LONDON – Pratt & Whitney Canada taps a Swiss electric plane maker, H55, to supply its battery systems for the company’s electrification drive.
H55 will support P&WC on its flagship regional hybrid-electric battery program. The National Research Council Canada and Quebec Innovative Vehicle Institute will fully support P&WC’s project.
Pratt & Whitney Canada’s Executive Director of New products and services Jean Thomassin stated that:
“We’re delighted to draw from H55’s technology in the field of aircraft battery systems and collaborate with NRC and IVI on optimizing the design for our hybrid-electric flight demonstrator program.”
He added that “We’re delighted to draw from H55’s technology in the field of aircraft battery systems and collaborate with NRC and IVI on optimizing the design for our hybrid-electric flight demonstrator program.”
This marks the beginning of P&WC to fully move towards a greener path and to commensurate a reduction in CO2 emissions.
The Canadian manufacturing giant targets a 30% improvement in fuel efficiency in today’s current engines installed on regional aircraft.
U.S manufacturer Raytheon a subsidiary of Collins Aerospace will ship in 1-megawatt electric motor for the state-of-the-art hybrid-electric propulsion system.
The hybrid-electric propulsion technology is the kingmaker for P&WC as the project is at its core portfolio in achieving the advancement of the efficiency of aircraft propulsion systems in order to support the aviation’s goal of net-zero CO2 emissions by 2050.
Moreover, P&WC is also championing the use of sustainable aviation fuels (SAFS) and hydrogen. This will perfectly complement the company’s portfolio and will seamlessly co-exist with the new hybrid-electric technology.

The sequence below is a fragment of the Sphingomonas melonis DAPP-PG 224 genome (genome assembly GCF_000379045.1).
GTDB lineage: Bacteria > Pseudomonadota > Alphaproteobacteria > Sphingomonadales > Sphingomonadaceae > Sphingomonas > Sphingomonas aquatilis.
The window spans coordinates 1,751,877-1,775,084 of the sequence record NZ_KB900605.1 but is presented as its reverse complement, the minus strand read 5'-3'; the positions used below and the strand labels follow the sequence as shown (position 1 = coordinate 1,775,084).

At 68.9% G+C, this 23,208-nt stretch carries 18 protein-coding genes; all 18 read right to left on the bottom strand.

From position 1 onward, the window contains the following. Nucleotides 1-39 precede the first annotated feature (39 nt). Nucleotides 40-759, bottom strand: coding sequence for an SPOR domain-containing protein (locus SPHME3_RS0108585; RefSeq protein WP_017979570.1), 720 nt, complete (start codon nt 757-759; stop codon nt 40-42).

The National Research Council Canada is also willing to contribute to P&WCs ambitious plans but supports the development of the high-voltage battery sub-systems and their related elements.
Furthermore, the Quebec Innovative Vehicle Institute will also assist in the integration of older aircraft with new technologies, like the marriage of the battery and control systems on the Dash 8 testbed aircraft.
H55 is an off-shoot of the Solar Impulse, the first-ever electric airplane to fly around the world. H55 is already venturing into the Canadian market, where it is working with one of Canada’s largest Seaplane operators, Vanouver-based Harbour Air, to develop the Beaver.
The eBeaver is an electrified version of the DHC-3 de Havilland, the airline’sworkhorse. H55 also develops, modular lightweight propulsion and energy storage systems for aircraft, which will also be introduced in the eBeaver.
The company aims to put the new hybrid-electric propulsion technology for a Dash 8-100 demonstration flight by 2024.
This will be a new era in aircraft refurbishment and retrofitting in the context of clean energy and electrification. The ambitious project is met with approximately C$163 million worth of investment.
This project reminds the industry that older aircraft could be re-upgraded into a cleaner and efficient version of their old self, without the need for manufacturers (OEMs, especially) to build a zero-emission aircraft from a clean sheet of paper.